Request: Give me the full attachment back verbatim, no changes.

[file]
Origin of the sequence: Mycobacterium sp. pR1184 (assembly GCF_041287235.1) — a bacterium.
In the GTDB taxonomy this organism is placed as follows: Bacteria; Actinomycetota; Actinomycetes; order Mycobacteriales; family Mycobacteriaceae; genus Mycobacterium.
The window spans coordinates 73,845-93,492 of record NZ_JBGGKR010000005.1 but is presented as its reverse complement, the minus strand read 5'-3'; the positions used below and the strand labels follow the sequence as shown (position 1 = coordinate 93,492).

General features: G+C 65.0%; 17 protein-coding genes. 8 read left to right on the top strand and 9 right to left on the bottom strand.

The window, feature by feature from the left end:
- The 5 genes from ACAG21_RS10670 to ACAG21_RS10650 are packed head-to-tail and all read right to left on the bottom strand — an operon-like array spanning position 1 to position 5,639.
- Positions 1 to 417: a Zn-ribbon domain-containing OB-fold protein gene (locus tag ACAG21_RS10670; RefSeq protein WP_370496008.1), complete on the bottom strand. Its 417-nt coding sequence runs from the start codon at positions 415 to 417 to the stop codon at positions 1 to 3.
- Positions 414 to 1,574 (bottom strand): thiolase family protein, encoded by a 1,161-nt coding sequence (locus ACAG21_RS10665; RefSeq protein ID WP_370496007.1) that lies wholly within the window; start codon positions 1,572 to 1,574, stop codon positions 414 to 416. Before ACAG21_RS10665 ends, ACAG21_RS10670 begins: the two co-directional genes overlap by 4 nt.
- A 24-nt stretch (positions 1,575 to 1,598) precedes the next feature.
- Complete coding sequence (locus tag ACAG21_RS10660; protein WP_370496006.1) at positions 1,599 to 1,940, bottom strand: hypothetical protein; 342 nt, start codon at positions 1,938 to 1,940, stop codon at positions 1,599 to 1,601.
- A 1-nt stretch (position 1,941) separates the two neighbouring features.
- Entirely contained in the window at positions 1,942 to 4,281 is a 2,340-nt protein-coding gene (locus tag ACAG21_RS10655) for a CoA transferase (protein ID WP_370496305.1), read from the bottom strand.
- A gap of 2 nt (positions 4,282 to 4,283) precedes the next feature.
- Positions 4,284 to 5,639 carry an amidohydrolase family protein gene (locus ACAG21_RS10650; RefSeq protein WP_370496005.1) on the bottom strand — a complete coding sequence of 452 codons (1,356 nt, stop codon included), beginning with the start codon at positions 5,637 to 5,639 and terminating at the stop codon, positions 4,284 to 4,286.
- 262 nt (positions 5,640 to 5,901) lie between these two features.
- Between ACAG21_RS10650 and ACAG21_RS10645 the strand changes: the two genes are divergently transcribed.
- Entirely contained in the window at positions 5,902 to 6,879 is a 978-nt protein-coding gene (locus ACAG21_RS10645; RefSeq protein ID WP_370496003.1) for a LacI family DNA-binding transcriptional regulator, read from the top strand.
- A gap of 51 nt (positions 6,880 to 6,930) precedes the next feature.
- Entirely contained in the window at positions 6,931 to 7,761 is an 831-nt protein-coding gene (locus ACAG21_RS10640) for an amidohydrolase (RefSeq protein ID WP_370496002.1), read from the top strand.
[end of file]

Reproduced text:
Origin of the sequence: Mycobacterium sp. pR1184 (assembly GCF_041287235.1) — a bacterium.
In the GTDB taxonomy this organism is placed as follows: Bacteria; Actinomycetota; Actinomycetes; order Mycobacteriales; family Mycobacteriaceae; genus Mycobacterium.
The window spans coordinates 73,845-93,492 of record NZ_JBGGKR010000005.1 but is presented as its reverse complement, the minus strand read 5'-3'; the positions used below and the strand labels follow the sequence as shown (position 1 = coordinate 93,492).

General features: G+C 65.0%; 17 protein-coding genes. 8 read left to right on the top strand and 9 right to left on the bottom strand.

The window, feature by feature from the left end:
- The 5 genes from ACAG21_RS10670 to ACAG21_RS10650 are packed head-to-tail and all read right to left on the bottom strand — an operon-like array spanning position 1 to position 5,639.
- Positions 1 to 417: a Zn-ribbon domain-containing OB-fold protein gene (locus tag ACAG21_RS10670; RefSeq protein WP_370496008.1), complete on the bottom strand. Its 417-nt coding sequence runs from the start codon at positions 415 to 417 to the stop codon at positions 1 to 3.
- Positions 414 to 1,574 (bottom strand): thiolase family protein, encoded by a 1,161-nt coding sequence (locus ACAG21_RS10665; RefSeq protein ID WP_370496007.1) that lies wholly within the window; start codon positions 1,572 to 1,574, stop codon positions 414 to 416. Before ACAG21_RS10665 ends, ACAG21_RS10670 begins: the two co-directional genes overlap by 4 nt.
- A 24-nt stretch (positions 1,575 to 1,598) precedes the next feature.
- Complete coding sequence (locus tag ACAG21_RS10660; protein WP_370496006.1) at positions 1,599 to 1,940, bottom strand: hypothetical protein; 342 nt, start codon at positions 1,938 to 1,940, stop codon at positions 1,599 to 1,601.
- A 1-nt stretch (position 1,941) separates the two neighbouring features.
- Entirely contained in the window at positions 1,942 to 4,281 is a 2,340-nt protein-coding gene (locus tag ACAG21_RS10655) for a CoA transferase (protein ID WP_370496305.1), read from the bottom strand.
- A gap of 2 nt (positions 4,282 to 4,283) precedes the next feature.
- Positions 4,284 to 5,639 carry an amidohydrolase family protein gene (locus ACAG21_RS10650; RefSeq protein WP_370496005.1) on the bottom strand — a complete coding sequence of 452 codons (1,356 nt, stop codon included), beginning with the start codon at positions 5,637 to 5,639 and terminating at the stop codon, positions 4,284 to 4,286.
- 262 nt (positions 5,640 to 5,901) lie between these two features.
- Between ACAG21_RS10650 and ACAG21_RS10645 the strand changes: the two genes are divergently transcribed.
- Entirely contained in the window at positions 5,902 to 6,879 is a 978-nt protein-coding gene (locus ACAG21_RS10645; RefSeq protein ID WP_370496003.1) for a LacI family DNA-binding transcriptional regulator, read from the top strand.
- A gap of 51 nt (positions 6,880 to 6,930) precedes the next feature.
- Entirely contained in the window at positions 6,931 to 7,761 is an 831-nt protein-coding gene (locus ACAG21_RS10640) for an amidohydrolase (RefSeq protein ID WP_370496002.1), read from the top strand.